By nature, I am flexible, collaborative, playful and creative. I love improvisation and bring in the elements of my training and experience that best fit who you are and what you seek from therapy at this time.
My training is psychodynamic and relational, and informed by Buddhist psychology and mindfulness/meditative practices. I also draw from attachment theory and training in the treatment of developmental trauma (Dr. Larry Heller's Neuro Affective Relational Model or NARM). My work is also influenced by non-violent communication (NVC) and self-compassion research by Kristin Neff, PhD and others.
Most importantly, my guiding principle is that sustainable growth and change depend on cultivating a tender and open-hearted relationship with yourself, just as you are, at this point in your life. That means recognizing your strengths and resourcefulness.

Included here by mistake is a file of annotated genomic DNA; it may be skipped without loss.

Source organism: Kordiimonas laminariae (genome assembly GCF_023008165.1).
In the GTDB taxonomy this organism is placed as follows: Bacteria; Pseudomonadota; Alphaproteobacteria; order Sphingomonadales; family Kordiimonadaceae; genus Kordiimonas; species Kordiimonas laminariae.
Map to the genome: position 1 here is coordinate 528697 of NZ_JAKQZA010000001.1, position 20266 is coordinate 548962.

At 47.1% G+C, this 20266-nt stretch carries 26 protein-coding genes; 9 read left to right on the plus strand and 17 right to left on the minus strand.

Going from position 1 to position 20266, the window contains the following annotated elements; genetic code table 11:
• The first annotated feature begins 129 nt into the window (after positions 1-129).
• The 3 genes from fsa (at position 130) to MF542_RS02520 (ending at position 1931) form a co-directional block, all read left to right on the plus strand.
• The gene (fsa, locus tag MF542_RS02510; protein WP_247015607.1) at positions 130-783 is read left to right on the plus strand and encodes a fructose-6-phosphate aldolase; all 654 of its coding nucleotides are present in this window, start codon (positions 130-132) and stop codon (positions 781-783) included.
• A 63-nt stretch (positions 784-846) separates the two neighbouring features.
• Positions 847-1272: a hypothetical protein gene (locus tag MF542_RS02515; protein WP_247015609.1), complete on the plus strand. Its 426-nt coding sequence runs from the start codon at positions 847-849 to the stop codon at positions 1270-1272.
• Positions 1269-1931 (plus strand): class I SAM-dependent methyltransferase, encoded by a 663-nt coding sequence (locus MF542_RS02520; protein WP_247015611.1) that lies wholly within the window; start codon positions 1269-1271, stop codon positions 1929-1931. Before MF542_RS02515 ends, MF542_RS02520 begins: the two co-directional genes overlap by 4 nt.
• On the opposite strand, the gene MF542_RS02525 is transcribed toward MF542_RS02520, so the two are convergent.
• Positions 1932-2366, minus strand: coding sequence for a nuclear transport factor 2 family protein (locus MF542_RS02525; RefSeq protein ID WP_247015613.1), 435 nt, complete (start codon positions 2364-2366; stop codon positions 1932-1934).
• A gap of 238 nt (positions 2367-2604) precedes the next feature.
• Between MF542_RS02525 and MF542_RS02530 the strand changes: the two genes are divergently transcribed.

It also means accepting your experience as it is, including the aspects you’ve learned to neglect and reject. I see what Carl Jung meant when he said, "I would rather be whole than good." People are often surprised by the energy and power that they feel when they reconnect with these lost and disavowed parts of themselves.
When I’m not doing therapy, I like to spend free time in my garden and in nature, where I find it easier to quiet my mind. And when I step into the natural world, I feel more grounded in my emotional world. I'm often surprised--and my trust in life grows--when I see something that was struggling come back to life with the right amount of watering, a more suitable spot, or simply time.
It's not surprising that so many of our favorite metaphors come from nature: sowing seeds, early and late bloomers, fertile and fallow ground, rootedness, branching out, cultivating, seasons of change, loss and renewal. As Anais Nin described of her own growth,
“. . . the day came when the risk to remain tight in a bud was more painful than the risk it took to blossom.”